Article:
I stay away from political topics on this blog even though I find it very difficult, to separate politics from faith from spirituality. For me, your faith or spirituality should have sway over your politics. And, politics are how we collectively exercise our values. Given that disclaimer, this post isn’t exactly political. But, it’s a sensitive subject- race. In honor of Black history month, I created a series of memes that I post on Treasured Locks and on my personal Facebook page. Often people ask why we need Black history month. When I see the response to my memes, I’m reminded of why we do. I’ve been sharing them on my personal Facebook page and many of my friends have responded positively. I’m taking a leap by making this post. I wrote it yesterday and have been contemplating whether I should post it or not. This morning, I was going over it in my head and I heard Shayna tell me I need to publish it. Just then, one of the Shayna Six, her group of friends, who I haven’t seen in about a year, came out of her house going for a run. Shayna spent a lot of time educating these girls on race in America. That was my sign.
Saturday night Tywana and I were at a friend’s house. We were sitting around the kitchen table making having homemade pizza and a few beverages. We’ve been friends with these people for a very long time. But, we are divided politically, we know it, and we tend to avoid talking about politics.
They were talking about their trips to Europe, visiting their countries of origin, talking about whether they are German, or Italian, or Irish. How they thought they were Italian but, it turns out they’re German (It was like a 23 and
It wasn’t until I was a teenager and I saw the mini-series Roots that I realized what African-Americans had been robbed of. The reason our families don’t tell stories of the old countries or have traditions, or language, or even religions, is all of that was robbed from our ancestors. They were forced to speak the language of their masters and forbidden to speak in their native tongues. They were forced to worship the god of their captors. I use lower case for god in this instance because this is not the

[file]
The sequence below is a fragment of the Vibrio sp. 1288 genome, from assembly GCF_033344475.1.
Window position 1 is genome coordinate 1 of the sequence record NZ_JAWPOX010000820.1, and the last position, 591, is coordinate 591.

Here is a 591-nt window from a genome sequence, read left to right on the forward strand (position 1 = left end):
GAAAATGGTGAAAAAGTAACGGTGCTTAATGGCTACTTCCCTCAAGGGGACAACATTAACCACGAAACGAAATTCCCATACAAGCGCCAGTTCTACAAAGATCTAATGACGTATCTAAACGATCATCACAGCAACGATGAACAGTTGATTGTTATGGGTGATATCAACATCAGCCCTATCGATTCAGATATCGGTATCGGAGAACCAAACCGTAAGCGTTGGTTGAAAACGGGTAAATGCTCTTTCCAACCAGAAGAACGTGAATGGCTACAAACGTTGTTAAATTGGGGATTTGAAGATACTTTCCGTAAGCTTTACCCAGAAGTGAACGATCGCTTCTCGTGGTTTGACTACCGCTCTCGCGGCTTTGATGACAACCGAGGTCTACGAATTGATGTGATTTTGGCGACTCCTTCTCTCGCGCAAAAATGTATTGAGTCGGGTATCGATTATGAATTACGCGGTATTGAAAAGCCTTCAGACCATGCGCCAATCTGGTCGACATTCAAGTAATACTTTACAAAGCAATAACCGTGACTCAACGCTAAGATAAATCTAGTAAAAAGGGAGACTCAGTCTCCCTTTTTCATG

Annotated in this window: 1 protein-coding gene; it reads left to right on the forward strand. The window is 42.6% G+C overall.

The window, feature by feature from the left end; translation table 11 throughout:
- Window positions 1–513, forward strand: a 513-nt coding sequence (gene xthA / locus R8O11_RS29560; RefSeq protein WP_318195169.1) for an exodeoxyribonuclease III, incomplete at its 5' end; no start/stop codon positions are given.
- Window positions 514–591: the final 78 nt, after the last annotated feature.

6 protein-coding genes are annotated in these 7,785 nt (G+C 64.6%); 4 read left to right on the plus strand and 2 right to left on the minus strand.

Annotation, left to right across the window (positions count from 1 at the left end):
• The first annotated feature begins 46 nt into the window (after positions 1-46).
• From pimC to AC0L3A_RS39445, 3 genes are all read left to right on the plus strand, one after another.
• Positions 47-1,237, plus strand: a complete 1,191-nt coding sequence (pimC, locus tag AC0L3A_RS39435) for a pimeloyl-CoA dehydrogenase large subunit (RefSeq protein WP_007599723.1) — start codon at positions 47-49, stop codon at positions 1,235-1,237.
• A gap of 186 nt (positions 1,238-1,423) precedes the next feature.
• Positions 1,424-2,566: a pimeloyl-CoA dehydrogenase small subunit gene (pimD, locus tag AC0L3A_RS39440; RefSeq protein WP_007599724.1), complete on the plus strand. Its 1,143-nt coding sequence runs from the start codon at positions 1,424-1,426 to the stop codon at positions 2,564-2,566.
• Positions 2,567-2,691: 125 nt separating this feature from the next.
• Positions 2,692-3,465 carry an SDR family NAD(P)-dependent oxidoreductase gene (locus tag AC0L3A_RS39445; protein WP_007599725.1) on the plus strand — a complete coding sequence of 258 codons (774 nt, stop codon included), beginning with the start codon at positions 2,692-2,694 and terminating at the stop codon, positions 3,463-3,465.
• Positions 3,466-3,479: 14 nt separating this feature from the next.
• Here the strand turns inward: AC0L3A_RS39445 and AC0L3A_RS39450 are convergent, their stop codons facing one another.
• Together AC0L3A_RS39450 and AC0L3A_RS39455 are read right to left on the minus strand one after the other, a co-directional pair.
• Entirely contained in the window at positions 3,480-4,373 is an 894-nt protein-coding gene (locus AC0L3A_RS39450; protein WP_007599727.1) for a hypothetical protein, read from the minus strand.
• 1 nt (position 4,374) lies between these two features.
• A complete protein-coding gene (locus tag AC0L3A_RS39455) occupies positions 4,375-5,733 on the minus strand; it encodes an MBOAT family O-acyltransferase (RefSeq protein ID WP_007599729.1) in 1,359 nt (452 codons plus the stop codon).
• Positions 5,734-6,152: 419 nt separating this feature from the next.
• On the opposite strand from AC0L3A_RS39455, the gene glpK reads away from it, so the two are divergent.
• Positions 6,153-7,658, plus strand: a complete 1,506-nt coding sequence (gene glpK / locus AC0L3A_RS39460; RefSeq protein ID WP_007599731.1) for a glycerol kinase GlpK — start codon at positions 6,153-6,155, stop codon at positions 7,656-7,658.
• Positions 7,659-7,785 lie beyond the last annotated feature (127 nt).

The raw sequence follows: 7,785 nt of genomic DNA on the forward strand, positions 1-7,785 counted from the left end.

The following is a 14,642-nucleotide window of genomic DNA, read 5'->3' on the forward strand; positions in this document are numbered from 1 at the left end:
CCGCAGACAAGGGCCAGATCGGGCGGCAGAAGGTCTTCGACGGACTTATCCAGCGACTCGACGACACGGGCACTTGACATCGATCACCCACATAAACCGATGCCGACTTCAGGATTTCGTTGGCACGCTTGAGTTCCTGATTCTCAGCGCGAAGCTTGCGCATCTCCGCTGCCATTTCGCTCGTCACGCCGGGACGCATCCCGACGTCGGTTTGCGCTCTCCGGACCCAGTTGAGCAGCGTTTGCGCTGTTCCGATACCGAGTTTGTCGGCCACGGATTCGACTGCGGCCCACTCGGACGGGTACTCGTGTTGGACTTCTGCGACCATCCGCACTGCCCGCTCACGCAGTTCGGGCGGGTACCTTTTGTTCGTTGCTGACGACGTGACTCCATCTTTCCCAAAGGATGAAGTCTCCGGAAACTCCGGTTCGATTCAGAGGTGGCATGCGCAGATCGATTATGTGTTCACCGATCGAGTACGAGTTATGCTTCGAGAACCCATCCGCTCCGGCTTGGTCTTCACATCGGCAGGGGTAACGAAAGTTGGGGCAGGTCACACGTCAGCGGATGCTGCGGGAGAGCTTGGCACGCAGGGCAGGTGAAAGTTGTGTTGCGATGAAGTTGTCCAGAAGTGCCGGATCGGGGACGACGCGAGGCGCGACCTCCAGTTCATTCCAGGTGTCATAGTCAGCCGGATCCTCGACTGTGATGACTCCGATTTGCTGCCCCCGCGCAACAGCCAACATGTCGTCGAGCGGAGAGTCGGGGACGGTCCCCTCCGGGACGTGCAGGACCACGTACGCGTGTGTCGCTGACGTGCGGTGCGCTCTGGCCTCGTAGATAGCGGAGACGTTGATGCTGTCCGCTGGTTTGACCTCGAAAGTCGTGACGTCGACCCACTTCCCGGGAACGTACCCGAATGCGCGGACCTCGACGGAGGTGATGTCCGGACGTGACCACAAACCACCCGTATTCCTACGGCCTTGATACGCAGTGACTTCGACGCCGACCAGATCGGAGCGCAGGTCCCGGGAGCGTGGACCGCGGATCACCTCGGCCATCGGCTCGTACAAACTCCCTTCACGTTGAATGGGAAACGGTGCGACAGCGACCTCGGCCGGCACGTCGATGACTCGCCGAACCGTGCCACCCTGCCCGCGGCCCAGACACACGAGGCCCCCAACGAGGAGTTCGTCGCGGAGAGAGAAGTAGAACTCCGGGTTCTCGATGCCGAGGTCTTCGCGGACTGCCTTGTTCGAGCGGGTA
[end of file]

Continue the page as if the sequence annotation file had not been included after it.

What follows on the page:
We then ventured into the opioid epidemic. Tywana and I have often made the observation that now that the epidemic has hit the “burbs”, the socioeconomic middle class, and frankly white people, it’s an “epidemic”. When Black people were smoking crack a few decades ago, they were criminals. They were derided as “crack heads”. Tougher laws were the answer. Declare them criminals and lock them up. If they won’t stop smoking crack, keep them in prison until they do. No one cared about why they might be tempted to smoke crack. No one asked what they were trying to escape from. They were criminals, plain and simple. Now, however, the opioid epidemic is hitting close to home. It’s coming to “good neighborhoods”. We were discussing a book my wife is reading with her book club. As the book my wife is reading likes to point out, the Mexicans are targeting the white kids. The book even claims the Mexicans are scared of Black kids. So, they’re not targeting them. Suddenly, it’s a problem because white people are victims. The book goes so far to say that the white kids don’t even have to go to the “bad neighborhoods” to get the drugs. The drugs are being delivered to them right there in suburbia.
The middle class is succumbing. They need treatment. We need walls to protect us from these bad Mexicans who are corrupting us. It hurts to hear that a drug problem that impacted people who looked like you was a criminal problem and needed to be solved by locking up the criminals doing drugs; but, a drug problem that impacts white people is an epidemic. It’s another reminder of
This morning, when I was on my walk, I began thinking about the meme I’ve created to be the featured image of this post. I felt the pain of my ancestors. Instead of thinking about them as “slaves”, I tried to picture them in their homelands, speaking their native languages, practicing their religions, raising their families, then having all of that ripped away. For maybe the first time in my life I sat with that, and I wept. It’s unimaginable what was taken from them and the ripples continue to spiral out through time, impacting me right here, 400 years later. Today, a B
This is some heavy shit. That’s why usually when my European friends are carrying on about their ancestry, I sit quietly, politely, and let them finish. Every once in a while, as Tywana and I did the other night, I might remind them that I’m “just Black”. You see, even though I’m about a third European, the “one drop rule” applies in America. If you have even one “Black” ancestor, you’re just Black. It’s why Obama is “Black”. It’s why Tiger Woods is “Black”. We reminded them that we’re “just Black”. We educated them on the one drop rule. But, we left it there. We didn’t go into how much our people were robbed of and how conversations about visiting our “home countries” and learning about our ancestors are things we can’t relate to because they are things we can never do. Since it’s Black history month, I thought you might indulge me a bit.